Phantom

The 82 meter long, 3200 dwt freighter Phantom became disabled while off Öland, Sweden.  The Phantom loaded with lumber bound for Casablanca suffered a cargo shift resulting in a severe list.  Part of the deck cargo broke loose and fell overboard.   The crew of six on board contacted the Swedish Coast Guard who dispatched vessels and a helicopter to the scene.   The helicopter first arrived and winched the crew to safety.  Later a Coast Guard vessel was able to attach a line and took the Phantom under tow.   The vessels were reported to be heading to Oskarshamn.   Reports state there is a risk that the Phantom may capsize before reaching safety due to heavy seas in the area.   Environmental vessels are also standing by in case pollution is released.

Enhanced by ZemantaMore information at the Swedish Coast Guard

Terri Louise

Photo: trawlerphotos.co.uk

The trawler Terri Louise WD 246 became disabled and nearly sank off White Gap, Curracloe, Ireland.  The trawler was fishing when it struck bottom and the hull was holed.  The Terri Louise had rapid water ingress and the vessel was close to sinking.  The crew sent out a distress call with a helicopter from the Marine Rescue Control responding along with the RNLI lifeboat from Rosslare.   The helicopter was able to lower a dewatering pump to the trawler.   With the pump in operation, the water ingress was brought under control.   The RNLI lifeboat reached the scene and escorted the Terri Louise back to port at Kilmore Quay.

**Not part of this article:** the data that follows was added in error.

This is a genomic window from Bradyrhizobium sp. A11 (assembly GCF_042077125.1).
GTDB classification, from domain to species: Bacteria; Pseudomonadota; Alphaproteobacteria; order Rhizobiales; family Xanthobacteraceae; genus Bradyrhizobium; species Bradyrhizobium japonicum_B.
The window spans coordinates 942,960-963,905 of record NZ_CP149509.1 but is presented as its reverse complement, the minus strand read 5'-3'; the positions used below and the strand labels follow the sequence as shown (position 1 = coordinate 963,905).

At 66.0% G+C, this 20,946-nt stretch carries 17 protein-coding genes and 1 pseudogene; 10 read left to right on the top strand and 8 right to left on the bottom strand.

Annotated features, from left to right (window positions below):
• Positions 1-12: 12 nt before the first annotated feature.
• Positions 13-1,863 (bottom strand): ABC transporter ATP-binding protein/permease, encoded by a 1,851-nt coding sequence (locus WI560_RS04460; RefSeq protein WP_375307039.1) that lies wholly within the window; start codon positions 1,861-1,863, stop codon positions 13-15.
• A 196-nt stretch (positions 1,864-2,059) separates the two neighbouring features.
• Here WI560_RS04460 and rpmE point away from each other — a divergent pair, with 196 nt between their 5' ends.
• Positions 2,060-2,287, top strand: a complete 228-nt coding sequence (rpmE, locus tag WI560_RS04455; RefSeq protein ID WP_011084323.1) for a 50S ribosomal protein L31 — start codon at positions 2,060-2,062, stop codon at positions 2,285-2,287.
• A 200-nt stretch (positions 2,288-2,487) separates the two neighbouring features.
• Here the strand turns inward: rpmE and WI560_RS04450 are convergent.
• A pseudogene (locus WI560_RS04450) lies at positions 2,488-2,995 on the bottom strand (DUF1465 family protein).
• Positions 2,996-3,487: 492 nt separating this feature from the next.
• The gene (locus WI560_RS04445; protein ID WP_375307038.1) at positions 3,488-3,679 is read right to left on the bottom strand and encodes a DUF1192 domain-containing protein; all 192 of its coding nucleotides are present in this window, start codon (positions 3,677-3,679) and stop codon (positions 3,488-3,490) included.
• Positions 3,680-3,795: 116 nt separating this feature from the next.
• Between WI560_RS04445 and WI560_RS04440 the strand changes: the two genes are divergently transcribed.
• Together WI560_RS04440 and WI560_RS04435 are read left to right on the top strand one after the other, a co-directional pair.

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Karakumneft

Photo: Sergey Zhuk

The 84 meter long, 1660 dwt tanker Karakumneft went aground off the coast of Iturup Island near Kurilsk, Russia.  The tanker arrived with 1300 metric tons of fuel and begun unloading operations when a storm approached.  The tanker stopped unloading and leaving the area when it ran aground only 80 meters from the shore.   All 20 crew on board were safely evacuated.  An oil leak was later reported coming from the vessel.   Authorities state they were unable to stop the leak due to the stormy weather.   The Karakumneft had more than 1200 metric tons of fuel still on board at the time of the grounding.

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